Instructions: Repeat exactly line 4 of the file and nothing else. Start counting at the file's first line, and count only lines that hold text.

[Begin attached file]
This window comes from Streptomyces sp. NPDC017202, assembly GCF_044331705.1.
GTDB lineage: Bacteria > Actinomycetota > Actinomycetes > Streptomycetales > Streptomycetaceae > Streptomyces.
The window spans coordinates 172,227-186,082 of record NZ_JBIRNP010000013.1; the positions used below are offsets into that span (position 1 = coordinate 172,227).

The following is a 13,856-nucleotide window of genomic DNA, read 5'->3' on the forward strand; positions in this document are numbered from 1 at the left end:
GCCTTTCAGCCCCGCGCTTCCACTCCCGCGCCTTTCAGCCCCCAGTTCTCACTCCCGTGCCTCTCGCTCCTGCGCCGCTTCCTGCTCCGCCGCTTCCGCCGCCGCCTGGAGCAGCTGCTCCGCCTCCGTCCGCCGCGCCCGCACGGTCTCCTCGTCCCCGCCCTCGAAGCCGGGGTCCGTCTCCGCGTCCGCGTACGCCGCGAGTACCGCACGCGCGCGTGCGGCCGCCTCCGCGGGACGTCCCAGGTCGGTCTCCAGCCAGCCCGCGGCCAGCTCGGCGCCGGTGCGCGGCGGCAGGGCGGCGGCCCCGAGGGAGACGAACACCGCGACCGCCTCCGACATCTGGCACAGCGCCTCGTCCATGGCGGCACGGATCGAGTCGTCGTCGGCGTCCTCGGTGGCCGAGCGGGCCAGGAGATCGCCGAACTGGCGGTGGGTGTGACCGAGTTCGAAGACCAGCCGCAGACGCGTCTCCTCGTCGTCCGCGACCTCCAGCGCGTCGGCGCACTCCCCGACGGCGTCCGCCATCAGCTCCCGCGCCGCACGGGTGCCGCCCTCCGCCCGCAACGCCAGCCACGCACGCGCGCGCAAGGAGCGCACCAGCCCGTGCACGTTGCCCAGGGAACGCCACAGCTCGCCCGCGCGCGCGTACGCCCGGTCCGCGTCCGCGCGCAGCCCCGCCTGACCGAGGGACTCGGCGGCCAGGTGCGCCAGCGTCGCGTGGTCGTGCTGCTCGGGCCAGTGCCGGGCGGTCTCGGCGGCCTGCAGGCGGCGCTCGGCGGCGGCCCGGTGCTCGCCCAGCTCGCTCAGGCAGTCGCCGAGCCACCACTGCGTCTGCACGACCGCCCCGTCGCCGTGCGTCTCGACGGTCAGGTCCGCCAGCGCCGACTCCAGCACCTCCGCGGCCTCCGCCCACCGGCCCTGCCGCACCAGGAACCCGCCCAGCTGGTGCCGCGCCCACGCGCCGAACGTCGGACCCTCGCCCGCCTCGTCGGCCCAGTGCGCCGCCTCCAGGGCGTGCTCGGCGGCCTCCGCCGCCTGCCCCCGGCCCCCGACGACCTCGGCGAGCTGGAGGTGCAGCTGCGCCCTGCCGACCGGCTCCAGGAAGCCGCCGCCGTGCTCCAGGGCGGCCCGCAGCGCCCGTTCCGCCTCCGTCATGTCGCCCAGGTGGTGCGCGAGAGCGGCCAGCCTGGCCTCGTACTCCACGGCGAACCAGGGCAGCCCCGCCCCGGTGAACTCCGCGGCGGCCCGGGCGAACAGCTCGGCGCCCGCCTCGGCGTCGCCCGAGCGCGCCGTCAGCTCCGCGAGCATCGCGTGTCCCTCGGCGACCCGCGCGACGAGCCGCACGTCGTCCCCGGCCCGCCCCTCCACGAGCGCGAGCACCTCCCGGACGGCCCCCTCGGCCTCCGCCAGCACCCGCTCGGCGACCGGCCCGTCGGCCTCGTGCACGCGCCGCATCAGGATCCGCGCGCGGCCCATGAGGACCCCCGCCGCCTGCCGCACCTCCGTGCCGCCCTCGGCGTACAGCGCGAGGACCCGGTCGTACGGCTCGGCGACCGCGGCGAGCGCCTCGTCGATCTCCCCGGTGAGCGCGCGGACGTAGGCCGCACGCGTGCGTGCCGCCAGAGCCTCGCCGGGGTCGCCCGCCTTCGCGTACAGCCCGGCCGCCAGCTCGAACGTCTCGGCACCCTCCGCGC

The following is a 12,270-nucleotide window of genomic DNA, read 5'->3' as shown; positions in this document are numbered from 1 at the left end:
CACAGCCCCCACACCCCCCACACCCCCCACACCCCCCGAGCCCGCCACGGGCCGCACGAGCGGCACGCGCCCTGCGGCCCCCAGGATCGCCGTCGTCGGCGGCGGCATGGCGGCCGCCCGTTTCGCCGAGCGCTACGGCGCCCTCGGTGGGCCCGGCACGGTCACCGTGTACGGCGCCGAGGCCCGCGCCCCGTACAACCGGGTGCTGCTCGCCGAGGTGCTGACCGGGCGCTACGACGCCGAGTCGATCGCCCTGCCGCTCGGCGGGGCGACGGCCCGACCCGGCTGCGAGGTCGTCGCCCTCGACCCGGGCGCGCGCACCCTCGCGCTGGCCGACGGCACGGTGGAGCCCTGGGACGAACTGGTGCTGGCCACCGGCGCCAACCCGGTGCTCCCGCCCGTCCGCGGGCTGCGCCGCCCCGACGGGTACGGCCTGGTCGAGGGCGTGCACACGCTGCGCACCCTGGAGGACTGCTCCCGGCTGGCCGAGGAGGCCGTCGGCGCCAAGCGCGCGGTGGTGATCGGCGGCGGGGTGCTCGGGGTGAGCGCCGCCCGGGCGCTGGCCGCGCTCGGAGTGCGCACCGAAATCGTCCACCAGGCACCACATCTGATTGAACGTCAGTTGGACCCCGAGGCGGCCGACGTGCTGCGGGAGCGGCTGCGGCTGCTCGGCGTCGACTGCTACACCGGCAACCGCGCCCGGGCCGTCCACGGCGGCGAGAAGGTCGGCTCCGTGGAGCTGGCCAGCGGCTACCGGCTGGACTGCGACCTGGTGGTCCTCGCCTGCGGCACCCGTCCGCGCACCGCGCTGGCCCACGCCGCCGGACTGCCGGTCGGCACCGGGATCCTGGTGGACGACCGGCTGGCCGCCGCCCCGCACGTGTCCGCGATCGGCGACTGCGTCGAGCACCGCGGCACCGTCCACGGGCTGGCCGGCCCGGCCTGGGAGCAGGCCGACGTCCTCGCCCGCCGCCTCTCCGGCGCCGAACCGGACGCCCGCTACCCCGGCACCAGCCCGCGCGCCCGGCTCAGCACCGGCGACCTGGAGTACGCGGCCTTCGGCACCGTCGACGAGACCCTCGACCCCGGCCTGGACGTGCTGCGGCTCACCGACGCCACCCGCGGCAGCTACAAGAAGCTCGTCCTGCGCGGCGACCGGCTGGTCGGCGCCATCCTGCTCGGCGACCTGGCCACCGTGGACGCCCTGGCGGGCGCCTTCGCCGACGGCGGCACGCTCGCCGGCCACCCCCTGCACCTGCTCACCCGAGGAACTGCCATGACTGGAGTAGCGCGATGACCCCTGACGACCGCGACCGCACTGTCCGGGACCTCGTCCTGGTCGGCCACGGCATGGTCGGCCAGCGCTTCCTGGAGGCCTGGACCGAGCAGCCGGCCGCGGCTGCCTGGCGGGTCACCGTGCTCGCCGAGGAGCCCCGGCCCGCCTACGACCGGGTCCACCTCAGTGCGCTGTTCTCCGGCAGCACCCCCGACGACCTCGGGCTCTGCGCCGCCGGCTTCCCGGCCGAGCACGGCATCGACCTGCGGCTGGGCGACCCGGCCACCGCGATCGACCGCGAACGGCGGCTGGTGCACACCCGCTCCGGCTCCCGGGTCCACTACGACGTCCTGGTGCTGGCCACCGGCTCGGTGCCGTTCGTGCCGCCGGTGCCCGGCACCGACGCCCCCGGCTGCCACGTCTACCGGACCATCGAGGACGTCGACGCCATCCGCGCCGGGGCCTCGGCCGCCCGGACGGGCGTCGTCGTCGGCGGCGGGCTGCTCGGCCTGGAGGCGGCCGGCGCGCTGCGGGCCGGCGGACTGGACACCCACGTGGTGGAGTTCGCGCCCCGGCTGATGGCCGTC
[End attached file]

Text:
The following is a 13,856-nucleotide window of genomic DNA, read 5'->3' on the forward strand; positions in this document are numbered from 1 at the left end: